By Ron Trowbridge and Thomas K. Lindsay
Campus protests are the new, fashionable zeitgeist. Protesters have become emboldened, with virtual impunity. It is quite conceivable that no well known Republican or conservative will any longer be permitted to speak on many college campuses. The point survives the exaggeration. We know with certainty that the zeitgeist will bode negatively, even destructively, against any speaker, conservative or even centrist.
To see this, we need only look at recent cases to glean that the precedent for protest has been firmly established. We saw it, of course, at Middlebury College against Dr. Charles Murray. The faculty fueled this fire when scores of them sent a letter to the president of the college, imploring her not to introduce Dr. Murray because such would make his presence on campus “legitimate.” Professor Allison Stanger, Dr. Murray’s chaperone, was injured by protestors and hospitalized.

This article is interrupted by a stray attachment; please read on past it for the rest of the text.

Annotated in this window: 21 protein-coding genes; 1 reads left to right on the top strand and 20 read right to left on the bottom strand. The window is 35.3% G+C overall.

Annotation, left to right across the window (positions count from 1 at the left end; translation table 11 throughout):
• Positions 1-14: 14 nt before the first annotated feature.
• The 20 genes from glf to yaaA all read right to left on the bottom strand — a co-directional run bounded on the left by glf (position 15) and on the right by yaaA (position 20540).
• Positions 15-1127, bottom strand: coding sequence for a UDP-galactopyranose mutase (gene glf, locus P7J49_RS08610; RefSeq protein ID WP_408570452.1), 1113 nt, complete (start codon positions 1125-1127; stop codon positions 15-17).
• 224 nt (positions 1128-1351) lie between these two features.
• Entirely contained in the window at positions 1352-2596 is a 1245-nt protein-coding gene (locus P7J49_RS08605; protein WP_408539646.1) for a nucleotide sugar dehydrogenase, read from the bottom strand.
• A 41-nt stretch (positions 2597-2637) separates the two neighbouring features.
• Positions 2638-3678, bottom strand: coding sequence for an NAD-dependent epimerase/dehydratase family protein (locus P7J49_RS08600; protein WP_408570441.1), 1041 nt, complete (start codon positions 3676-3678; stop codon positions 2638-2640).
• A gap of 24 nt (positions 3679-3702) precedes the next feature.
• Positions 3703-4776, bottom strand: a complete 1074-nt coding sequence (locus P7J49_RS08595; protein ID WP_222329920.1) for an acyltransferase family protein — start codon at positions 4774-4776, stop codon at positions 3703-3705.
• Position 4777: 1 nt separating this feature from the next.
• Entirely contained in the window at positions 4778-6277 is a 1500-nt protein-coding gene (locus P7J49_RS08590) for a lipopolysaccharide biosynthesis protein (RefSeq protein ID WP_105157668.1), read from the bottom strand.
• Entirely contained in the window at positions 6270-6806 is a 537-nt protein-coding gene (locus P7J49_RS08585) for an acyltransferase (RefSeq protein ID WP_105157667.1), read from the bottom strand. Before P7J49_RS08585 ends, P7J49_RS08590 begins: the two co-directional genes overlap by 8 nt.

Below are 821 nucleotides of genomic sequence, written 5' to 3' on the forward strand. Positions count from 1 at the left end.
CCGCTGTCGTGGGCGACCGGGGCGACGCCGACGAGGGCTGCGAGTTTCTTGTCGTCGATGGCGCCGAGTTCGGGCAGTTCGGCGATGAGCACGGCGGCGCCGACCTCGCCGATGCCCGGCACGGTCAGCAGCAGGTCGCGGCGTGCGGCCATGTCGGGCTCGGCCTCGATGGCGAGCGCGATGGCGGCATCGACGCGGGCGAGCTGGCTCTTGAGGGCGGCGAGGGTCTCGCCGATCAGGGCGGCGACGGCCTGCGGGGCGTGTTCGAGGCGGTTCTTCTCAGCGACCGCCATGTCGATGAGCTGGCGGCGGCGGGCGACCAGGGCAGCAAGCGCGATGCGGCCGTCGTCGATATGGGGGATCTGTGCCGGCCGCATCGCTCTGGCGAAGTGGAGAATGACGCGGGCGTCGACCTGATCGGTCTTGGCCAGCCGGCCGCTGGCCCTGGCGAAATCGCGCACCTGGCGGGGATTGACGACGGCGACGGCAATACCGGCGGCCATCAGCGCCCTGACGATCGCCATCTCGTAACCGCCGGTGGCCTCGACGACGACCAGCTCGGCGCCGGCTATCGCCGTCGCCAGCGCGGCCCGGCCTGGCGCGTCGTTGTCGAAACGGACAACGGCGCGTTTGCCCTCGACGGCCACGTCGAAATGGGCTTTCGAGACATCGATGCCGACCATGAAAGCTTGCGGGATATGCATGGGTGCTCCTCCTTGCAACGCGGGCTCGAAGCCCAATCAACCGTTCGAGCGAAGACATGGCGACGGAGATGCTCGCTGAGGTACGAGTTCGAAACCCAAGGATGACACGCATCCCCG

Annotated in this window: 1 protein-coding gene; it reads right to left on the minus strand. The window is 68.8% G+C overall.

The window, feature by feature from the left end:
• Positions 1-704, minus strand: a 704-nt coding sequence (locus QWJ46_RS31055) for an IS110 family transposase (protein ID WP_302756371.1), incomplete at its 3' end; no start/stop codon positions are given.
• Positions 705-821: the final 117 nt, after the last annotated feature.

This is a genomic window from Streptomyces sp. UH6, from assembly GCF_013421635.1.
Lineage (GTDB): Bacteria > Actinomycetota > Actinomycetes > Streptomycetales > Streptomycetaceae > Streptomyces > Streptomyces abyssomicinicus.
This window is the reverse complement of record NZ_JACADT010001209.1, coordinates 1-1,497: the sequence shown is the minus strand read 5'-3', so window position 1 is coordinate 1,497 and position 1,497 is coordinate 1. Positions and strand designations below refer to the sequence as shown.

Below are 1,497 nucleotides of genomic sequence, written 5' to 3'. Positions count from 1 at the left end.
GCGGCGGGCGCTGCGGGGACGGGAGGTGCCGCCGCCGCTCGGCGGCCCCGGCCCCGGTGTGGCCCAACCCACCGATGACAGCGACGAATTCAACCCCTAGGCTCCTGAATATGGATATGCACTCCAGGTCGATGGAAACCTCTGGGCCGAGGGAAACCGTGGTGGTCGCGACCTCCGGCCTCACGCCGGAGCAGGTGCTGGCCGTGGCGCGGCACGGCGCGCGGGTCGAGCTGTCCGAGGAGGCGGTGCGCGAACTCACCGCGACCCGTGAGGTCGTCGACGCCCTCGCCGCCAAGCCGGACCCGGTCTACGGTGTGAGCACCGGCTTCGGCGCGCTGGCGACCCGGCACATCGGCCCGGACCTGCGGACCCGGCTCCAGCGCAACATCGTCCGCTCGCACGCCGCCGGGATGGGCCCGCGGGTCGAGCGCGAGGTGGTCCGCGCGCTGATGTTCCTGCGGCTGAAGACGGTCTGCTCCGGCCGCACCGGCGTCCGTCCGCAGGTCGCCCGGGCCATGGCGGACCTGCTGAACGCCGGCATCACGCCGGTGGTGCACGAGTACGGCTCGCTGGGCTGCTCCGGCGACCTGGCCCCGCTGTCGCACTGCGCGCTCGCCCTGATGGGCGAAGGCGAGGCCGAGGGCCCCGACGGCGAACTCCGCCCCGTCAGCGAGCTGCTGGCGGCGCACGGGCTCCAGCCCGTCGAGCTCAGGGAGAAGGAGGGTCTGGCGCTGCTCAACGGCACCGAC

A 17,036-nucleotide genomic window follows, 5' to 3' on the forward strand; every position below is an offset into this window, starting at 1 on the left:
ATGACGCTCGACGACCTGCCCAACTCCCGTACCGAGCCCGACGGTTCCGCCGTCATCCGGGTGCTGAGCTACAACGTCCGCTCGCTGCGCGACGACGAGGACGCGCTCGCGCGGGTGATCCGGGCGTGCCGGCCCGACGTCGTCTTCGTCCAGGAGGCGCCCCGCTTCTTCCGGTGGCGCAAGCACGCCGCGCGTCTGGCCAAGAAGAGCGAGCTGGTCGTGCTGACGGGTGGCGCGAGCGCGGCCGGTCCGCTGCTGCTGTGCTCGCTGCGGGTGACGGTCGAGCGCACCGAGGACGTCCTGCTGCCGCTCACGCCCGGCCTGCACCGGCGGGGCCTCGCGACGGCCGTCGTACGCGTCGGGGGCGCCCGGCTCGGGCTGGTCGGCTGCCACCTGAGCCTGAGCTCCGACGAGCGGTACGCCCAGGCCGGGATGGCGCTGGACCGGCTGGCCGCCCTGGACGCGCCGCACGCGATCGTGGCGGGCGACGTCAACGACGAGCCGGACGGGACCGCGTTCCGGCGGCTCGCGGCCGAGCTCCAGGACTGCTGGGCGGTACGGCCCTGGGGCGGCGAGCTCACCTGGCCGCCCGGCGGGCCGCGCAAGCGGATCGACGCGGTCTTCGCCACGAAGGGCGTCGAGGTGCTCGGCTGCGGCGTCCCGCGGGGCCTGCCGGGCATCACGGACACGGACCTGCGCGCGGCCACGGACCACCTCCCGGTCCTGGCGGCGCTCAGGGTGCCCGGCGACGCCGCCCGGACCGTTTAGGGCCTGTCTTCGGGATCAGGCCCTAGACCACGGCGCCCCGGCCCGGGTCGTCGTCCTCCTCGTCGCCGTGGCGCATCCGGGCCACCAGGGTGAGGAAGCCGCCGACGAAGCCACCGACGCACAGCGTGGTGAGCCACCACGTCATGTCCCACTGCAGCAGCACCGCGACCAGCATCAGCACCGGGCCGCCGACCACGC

We saw it at UC Berkeley, even before Ann Coulter appeared on campus, with masked protesters throwing rocks, breaking windows, and setting fires. We saw it, too, at Claremont College, where conservative writer Heather MacDonald was not permitted to speak. We saw it at Bethune-Cookman University, where during her commencement address, Secretary Betsy DeVos was booed and shouted down repeatedly.
And we saw it at Texas Southern University, where 863 people signed a petition demanding that U. S. Senator John Cornyn not be permitted to give his earlier scheduled commencement address. His appearance was cancelled the day before commencement, owing to credible threats of protest violence. People would get hurt, property, damaged. CONTINUE READING HERE